SF: With the number portability that's a huge thing. That phone number, if you think about it, might be the most famous phone number in the US.
Alex: Amazing, isn't it.
SF: I ran it by a mathematician, and it's also a prime number. What are the chances?
Alex: What a genius I am.
SF: It's almost like a divine number or something. There's something weird about it. Have you heard any other stories about strange things that have happened with this phone number?
Alex: I have a lot of stories. A lot of women have told me they use the name and number as a brush off, which I think is really great. A guy wakes up with a hangover, he's been obnoxious to some girl in a bar last night, he opens up a folded piece of paper and it's 'Jenny - 867-5309.'
A guy came up to me at one of my gigs - his family is from Florida and they had the number. They loved it, and as they've all grown up - it's a big extended family, they all have on their cell phones 5309, no matter what the prefix is, so all you need to know is what cousin Bob's prefix is.
There's a number here in town, it's a used car lot - he's got a big sign.
It's funny that that song has such legs and keep going.
A lot of people who had it were really pissed off about it. I've met a few Jennys who've said, "Oh, you're the guy who ruined my high school years." But for the most part, Jennys are happy to have the song.
SF: It's pretty rare that somebody doesn't fake a number like that - usually it's 555 something, but I guess there's no law that says you can't.
Alex: I did an interview the other day and the interview said that you have to use 555-1212 these days. You got me on that one.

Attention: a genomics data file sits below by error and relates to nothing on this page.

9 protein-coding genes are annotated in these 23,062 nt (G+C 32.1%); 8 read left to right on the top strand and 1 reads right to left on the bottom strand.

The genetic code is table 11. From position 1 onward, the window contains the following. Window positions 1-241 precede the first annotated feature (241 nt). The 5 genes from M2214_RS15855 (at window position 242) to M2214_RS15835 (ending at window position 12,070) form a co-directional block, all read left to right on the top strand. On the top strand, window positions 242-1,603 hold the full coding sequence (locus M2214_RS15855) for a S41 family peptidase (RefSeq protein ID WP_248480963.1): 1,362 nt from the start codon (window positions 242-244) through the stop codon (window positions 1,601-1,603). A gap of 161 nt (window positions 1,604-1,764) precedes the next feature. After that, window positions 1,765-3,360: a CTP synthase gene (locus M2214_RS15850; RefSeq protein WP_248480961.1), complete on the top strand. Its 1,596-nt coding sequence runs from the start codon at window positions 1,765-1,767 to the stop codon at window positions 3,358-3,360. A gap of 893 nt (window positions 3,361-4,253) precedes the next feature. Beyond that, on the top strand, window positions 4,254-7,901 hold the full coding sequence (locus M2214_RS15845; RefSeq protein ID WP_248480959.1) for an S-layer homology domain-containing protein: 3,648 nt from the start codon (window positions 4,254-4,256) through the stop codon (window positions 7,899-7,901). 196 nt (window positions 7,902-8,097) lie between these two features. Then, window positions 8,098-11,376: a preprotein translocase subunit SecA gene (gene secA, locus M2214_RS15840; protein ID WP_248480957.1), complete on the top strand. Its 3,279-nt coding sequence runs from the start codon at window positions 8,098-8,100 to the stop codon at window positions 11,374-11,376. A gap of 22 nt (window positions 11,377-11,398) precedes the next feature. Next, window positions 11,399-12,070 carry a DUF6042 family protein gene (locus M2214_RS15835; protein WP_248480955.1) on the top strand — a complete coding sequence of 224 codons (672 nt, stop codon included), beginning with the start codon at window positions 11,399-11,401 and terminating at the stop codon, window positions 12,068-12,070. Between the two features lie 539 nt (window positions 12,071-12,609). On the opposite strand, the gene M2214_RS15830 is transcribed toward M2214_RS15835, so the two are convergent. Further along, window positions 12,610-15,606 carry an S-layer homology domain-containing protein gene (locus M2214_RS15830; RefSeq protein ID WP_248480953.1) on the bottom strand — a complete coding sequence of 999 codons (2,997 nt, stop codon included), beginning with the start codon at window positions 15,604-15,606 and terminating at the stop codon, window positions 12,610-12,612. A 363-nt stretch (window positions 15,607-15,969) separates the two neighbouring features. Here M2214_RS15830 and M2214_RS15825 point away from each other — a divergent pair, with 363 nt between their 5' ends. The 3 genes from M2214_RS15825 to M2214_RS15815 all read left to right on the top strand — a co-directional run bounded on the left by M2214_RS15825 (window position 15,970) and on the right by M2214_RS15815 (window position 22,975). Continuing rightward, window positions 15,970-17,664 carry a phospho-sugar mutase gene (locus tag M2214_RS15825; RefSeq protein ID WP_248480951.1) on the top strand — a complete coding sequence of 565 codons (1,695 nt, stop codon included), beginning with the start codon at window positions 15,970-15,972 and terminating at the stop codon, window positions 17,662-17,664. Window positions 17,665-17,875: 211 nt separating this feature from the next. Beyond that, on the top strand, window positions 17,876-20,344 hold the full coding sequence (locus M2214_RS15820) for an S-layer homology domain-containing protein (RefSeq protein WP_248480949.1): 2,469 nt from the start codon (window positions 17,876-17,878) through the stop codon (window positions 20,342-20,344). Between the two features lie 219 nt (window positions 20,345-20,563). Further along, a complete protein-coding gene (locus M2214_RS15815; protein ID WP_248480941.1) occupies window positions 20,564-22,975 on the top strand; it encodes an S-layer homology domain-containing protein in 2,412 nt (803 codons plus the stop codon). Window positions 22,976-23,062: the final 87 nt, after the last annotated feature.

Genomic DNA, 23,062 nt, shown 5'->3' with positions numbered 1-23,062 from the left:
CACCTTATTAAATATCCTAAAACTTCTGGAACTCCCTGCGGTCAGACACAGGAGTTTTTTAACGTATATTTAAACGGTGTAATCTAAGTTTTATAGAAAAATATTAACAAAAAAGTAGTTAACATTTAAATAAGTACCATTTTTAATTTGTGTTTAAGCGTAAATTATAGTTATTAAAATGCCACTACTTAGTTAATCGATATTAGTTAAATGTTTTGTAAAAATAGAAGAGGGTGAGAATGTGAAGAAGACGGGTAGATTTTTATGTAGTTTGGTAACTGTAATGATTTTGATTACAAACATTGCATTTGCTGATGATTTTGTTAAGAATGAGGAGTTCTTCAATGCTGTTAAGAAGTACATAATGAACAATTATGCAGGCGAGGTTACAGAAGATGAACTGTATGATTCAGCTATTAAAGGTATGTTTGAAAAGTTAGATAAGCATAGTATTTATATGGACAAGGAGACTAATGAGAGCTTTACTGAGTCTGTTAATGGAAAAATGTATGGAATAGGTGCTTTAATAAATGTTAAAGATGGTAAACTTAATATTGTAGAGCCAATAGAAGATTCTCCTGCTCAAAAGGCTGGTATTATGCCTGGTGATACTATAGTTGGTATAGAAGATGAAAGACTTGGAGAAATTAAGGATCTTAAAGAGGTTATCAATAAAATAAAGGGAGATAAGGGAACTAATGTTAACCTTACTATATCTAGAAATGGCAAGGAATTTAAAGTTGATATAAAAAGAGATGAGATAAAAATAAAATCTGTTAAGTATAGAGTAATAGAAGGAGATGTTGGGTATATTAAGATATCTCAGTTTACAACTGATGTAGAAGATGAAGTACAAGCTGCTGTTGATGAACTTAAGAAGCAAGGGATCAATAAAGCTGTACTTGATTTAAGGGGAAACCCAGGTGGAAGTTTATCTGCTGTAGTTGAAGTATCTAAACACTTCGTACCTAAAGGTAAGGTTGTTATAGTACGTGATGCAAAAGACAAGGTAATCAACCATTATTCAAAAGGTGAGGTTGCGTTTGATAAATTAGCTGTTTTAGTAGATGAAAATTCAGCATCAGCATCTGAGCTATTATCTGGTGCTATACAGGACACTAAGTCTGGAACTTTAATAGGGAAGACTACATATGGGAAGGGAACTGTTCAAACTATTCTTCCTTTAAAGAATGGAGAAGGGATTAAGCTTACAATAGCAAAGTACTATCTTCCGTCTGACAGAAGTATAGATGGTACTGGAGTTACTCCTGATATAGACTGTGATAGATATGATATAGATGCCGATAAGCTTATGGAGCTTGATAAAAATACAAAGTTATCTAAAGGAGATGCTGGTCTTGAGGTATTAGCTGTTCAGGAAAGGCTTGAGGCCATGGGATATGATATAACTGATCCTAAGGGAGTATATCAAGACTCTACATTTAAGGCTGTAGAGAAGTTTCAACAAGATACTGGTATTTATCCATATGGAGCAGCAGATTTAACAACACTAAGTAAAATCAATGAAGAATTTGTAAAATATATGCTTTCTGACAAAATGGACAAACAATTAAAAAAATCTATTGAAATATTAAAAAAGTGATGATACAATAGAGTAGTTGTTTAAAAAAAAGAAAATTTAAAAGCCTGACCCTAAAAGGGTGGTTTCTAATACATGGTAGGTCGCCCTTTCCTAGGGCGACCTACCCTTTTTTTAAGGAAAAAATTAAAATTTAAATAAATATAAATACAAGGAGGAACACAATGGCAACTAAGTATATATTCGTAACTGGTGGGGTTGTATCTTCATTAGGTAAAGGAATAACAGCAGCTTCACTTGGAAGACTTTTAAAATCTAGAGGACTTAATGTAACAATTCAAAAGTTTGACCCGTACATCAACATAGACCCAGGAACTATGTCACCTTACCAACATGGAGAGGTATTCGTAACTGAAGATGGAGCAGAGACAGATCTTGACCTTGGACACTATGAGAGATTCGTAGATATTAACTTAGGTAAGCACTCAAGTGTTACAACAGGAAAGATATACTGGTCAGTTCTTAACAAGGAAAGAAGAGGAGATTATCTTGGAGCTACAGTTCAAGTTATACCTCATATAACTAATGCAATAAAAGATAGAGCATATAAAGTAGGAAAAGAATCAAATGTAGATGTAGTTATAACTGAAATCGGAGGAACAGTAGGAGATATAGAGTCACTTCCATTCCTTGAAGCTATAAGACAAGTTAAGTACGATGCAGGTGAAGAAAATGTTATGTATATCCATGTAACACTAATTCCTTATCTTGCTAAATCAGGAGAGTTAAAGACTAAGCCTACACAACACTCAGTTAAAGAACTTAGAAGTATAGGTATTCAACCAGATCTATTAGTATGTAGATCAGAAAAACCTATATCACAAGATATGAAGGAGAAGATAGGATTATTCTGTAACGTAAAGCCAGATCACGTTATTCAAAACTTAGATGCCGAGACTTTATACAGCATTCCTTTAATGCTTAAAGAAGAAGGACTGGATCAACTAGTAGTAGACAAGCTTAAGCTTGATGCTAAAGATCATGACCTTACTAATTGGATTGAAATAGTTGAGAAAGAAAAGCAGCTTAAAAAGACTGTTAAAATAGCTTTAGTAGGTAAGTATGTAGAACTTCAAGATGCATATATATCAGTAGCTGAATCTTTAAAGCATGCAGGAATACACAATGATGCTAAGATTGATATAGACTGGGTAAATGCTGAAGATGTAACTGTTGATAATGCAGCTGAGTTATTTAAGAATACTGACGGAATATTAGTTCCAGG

Alex worked with both Mutt Lange and Nick Lowe. He was also on hand when Elvis Costello recorded his first album, and he wrote what became a female empowerment anthem for Pat Benatar.
SF: I think it's fascinating that you guys were in Clover and somehow you end up on Elvis Costello's first record. What's the story?
Alex: Clover got together in the late '60s. It was 4 of us, we made 2 albums on Fantasy - we were buddies with Creedence Clearwater Revival. We got dropped, and then Huey Lewis and our keyboard player, Shawn Hopper, joined the band and we kind of made another run at it. In the mid-'70s, we were going down to Los Angeles a lot and playing a club called The Palamino. The Palamino was this great Country and Western place. We were more of a Rock band really, but we kind of were Country. At one gig, Nick Lowe was there with Paul Carrack. Nick had been in the band Brinsley Schwartz, and The Brinsleys were big fans of the early Clover albums. So one thing led to another, and Jake Riviera, who was Elvis' manager, signed us to come to England, and we signed with Phonogram over there, which is Mercury here. Elvis Costello was at that time Dec McManus, he was using his real name. He was just this mild-mannered, meek little songwriter who would hang out around Stiff Records, which was our management office. Elvis once said, "Man, I wish I could sing like you." He went to cut some demos, and they used Clover. Huey and I did not participate in those recordings because they had no need for us, but I remember they went and cut at this little place called Pathways - a little 8-track studio so small that all you had just enough space to play your instrument. They went in that first session, and in one session they cut "Alison" and "Red Shoes" and "Less Than Zero," these classic songs. I remember hearing them at this Rock 'n' Roll house we lived in outside of Headley, South of London called the Headley Grange House. John McFee brought back a reel-to-reel tape on one of those old Wollensak tape recorders. He played this stuff, and I mean, I was ready to quit after hearing that - it was so astounding. They did like three 8-12 hour sessions, and that was My Aim Is True, that album. That is a classic record, just unbelievable. So that was our band, and we were managed by the same guys and we hung out a lot with Nick. Nick produced a lot of our early sessions there. We made 2 albums with Mutt Lange, and nothing happened with the band. We came close in England to breaking a single, but it didn't work and we ended up breaking up.